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mvierth

Stuck Rye Fermentation

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Hey folks! Any insight on a stuck rye fermentation? Some details:
 
264 gallon fermentation. 350 lbs malted rye and 90 malted pounds barley. Mashed in and cooked at 155 F.
 
Usual amount of conversion - 17 Brix/1.0698 SG. Original yeast pitch of 134 grams at 80° F. Agitated for oxygenation. Once rye forms crown on top, added sanitized PVC snorkels to give CO2 release and prevent acidification.
 
This is my standard mashing procedure with no deviations from procedure. Fermentation consistently has taken five days from yeast pitch to full attenuation and into the still. Maybe six with the colder weather.
 
However, after two days this fermentation only dropped 2 brix and then completely stopped. I checked pH and we're sitting at 4.5 (which usually hasn't given me any problems in the past).
 
I re-pitched 100 grams of yeast and re-agitated. No change.
 
I'm now at day 8 and it's still just sitting there. No change in Brix or SG. The pH has dipped down to 4.1. The grain crown has completely collapsed now with the grain settling on the bottom and the wash floating the top.
 
The first photo is of the fermentation's brother - happily bubbling away. The second one is my stubborn fermentation.

 

 

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4 minutes ago, Hudson bay distillers said:

sorry i dont know anything about fermenting rye but im curious about the pvc pipe stuck in the cap . never seen that before what is the science behind them . 

tim

So, because rye loves to ball together so much, it floats to the top and sticks together over the entire fermentation, creating a barrier that the CO2 can't get through. As the yeast starts to produce and release CO2, it starts producing acid that then kills off the yeast. Boom - stuck fermentation. 

By suspending the PVC pipes in the grain crown, it essentially works as a snorkel and gives the fermentation a chance to "breath" Keeps the pH level nice and steady and the yeast healthy enough to complete fermentation!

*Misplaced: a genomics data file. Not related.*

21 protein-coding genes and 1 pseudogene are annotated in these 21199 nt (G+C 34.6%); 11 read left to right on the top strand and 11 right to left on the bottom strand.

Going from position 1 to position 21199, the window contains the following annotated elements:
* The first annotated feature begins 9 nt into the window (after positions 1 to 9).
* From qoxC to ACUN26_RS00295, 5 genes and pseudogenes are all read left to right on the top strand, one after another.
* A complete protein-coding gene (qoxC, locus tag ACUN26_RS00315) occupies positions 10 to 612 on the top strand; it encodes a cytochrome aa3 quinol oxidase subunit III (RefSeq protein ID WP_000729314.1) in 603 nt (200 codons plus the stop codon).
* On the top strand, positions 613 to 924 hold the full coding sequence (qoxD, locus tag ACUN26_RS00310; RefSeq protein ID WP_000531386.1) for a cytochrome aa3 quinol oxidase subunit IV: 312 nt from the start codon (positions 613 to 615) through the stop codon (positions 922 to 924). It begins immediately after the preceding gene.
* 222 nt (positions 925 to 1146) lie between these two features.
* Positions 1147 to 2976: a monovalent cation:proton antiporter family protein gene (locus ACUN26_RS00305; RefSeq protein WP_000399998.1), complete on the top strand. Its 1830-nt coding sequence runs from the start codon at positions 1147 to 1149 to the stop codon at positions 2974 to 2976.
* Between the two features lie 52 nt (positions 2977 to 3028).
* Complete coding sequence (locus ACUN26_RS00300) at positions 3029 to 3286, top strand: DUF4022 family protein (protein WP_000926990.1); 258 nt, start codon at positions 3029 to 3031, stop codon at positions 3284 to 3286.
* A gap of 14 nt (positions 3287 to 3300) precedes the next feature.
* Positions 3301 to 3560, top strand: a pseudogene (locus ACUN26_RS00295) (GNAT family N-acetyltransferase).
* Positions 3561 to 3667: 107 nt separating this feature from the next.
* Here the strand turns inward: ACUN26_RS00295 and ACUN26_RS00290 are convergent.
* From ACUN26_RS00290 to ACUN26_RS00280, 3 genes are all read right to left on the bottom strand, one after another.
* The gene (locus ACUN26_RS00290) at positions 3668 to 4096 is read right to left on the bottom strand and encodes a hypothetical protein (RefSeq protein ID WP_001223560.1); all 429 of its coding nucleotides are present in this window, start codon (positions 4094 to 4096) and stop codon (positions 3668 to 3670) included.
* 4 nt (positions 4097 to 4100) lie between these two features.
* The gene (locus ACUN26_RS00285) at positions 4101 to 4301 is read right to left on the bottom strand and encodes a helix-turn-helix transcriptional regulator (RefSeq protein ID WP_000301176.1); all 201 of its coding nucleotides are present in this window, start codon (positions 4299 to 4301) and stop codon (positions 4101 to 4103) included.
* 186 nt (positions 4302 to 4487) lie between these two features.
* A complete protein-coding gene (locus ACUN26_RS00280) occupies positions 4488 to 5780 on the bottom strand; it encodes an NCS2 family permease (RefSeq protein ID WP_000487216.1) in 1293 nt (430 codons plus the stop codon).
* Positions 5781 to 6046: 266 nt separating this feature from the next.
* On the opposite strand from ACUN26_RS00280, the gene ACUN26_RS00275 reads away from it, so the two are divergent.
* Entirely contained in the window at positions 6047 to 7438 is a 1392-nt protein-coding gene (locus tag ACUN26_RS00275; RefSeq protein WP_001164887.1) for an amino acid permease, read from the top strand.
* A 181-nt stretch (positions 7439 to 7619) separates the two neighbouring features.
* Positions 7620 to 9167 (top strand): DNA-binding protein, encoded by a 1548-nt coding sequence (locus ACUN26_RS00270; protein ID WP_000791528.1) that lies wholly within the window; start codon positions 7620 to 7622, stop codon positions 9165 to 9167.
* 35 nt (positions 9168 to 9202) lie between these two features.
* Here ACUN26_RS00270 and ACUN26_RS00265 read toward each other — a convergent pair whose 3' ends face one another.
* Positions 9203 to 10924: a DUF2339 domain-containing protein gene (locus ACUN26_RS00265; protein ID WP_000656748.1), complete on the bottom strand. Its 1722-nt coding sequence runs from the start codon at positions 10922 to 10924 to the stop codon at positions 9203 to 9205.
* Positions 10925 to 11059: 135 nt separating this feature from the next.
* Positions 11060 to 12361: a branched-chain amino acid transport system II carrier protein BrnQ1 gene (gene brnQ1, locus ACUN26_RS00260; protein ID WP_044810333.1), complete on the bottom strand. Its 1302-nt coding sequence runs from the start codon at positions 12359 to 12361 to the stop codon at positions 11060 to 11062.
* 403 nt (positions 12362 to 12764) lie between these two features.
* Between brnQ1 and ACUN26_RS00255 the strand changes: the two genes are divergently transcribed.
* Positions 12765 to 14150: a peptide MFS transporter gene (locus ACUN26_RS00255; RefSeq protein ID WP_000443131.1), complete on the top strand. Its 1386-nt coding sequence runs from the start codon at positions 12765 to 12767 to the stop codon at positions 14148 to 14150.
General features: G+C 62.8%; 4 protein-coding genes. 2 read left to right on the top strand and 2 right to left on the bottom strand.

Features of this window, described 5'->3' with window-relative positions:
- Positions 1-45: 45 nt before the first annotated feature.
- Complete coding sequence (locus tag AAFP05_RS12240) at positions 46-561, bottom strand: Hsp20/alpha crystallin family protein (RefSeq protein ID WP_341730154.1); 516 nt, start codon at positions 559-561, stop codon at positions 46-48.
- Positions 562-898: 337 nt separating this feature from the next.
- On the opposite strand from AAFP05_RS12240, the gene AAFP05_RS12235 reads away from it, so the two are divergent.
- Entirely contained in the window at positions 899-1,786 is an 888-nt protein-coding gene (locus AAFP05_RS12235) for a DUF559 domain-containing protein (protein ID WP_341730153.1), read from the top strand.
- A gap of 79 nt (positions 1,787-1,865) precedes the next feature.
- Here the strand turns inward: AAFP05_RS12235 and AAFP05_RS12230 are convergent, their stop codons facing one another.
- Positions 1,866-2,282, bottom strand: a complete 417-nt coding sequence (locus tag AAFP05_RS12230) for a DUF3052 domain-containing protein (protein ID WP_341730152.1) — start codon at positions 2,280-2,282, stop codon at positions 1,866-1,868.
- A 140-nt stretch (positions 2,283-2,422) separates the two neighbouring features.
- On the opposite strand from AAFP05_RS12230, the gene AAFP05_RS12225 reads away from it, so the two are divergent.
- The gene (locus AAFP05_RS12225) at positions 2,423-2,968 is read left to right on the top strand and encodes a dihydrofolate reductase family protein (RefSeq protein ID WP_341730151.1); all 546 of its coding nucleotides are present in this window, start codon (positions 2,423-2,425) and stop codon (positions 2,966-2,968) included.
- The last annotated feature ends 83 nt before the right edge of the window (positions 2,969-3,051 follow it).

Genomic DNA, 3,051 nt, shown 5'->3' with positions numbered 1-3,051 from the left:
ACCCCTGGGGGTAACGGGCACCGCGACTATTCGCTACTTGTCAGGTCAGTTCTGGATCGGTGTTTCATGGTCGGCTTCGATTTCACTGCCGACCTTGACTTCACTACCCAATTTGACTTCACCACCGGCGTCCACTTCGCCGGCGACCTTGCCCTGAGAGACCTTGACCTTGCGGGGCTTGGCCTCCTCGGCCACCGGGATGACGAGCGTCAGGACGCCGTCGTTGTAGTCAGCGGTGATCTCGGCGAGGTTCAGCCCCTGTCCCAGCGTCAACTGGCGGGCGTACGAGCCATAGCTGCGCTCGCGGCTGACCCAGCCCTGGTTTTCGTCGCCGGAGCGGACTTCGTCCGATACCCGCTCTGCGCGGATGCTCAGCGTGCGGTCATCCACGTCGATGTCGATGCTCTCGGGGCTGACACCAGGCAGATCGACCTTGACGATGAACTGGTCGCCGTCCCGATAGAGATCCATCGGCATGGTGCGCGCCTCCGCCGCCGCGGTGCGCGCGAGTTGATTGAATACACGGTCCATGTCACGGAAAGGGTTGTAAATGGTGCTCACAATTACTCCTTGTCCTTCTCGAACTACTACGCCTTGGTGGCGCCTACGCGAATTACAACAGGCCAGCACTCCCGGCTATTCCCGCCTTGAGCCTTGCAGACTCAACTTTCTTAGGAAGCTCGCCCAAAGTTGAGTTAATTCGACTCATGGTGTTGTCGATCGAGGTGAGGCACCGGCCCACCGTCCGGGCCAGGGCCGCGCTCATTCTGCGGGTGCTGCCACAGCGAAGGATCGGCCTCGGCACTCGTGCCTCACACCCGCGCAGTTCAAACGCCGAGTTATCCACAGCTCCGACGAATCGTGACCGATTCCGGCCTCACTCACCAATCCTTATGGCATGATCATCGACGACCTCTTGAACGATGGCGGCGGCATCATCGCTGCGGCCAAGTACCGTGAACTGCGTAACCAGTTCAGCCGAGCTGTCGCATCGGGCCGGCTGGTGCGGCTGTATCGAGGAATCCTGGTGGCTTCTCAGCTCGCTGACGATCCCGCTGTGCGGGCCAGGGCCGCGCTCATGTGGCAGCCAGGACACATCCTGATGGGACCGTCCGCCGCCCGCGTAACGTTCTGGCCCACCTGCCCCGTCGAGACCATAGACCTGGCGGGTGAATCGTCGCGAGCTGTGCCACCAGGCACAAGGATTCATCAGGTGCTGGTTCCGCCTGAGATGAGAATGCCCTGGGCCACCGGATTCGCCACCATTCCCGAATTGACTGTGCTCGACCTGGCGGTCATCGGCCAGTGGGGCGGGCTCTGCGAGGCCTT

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Someone elsewhere had suggested doing a iodine starch test to see if perhaps I had missed conversion during mashing. 

The iodine test was non-reactive, meaning conversion was achieved. 

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Have you considered not using all malted grains? Are you using any enzyme for conversion? We ferment thousands of gallons of rye a week I have never heard of your snorkel issue

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1 hour ago, SlickFloss said:

Have you considered not using all malted grains? Are you using any enzyme for conversion? We ferment thousands of gallons of rye a week I have never heard of your snorkel issue

I second this.  Exogenous enzymes are your friend of conversion consistency.   Did you acquire your malted rye and barley malt from the same place and is it from the same grain batch?

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The iodine test tells you that you have converted starch to sugar, but it doesn't know if they are fermentable sugars or not. So more than likely you have a mass of long chain sugars that haven't broken down because 155 fried the beta. You can throw in some beta as it sits, and it will take a few days to complete the breakout, or warm it up to 120 and it should convert pretty quickly.

add some more yeast after,  if you go the "warm up" route. 

Whats your current SG? I don't care about the brix

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134 grams of yeast in 1000 liters is a pretty light pitch, but if it’s worked for you before.

I second Roger - would dose glucoamylase, heat to 130c, cool and repitch.

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Thanks for the input, everyone. After a weekend of testing I was able to narrow it down to an issue of dying thermometers giving wildly different readings. As such, I failed to convert a large portion of the mash.

Dosed the gluco, heated, cool, repitched and we're back in business!

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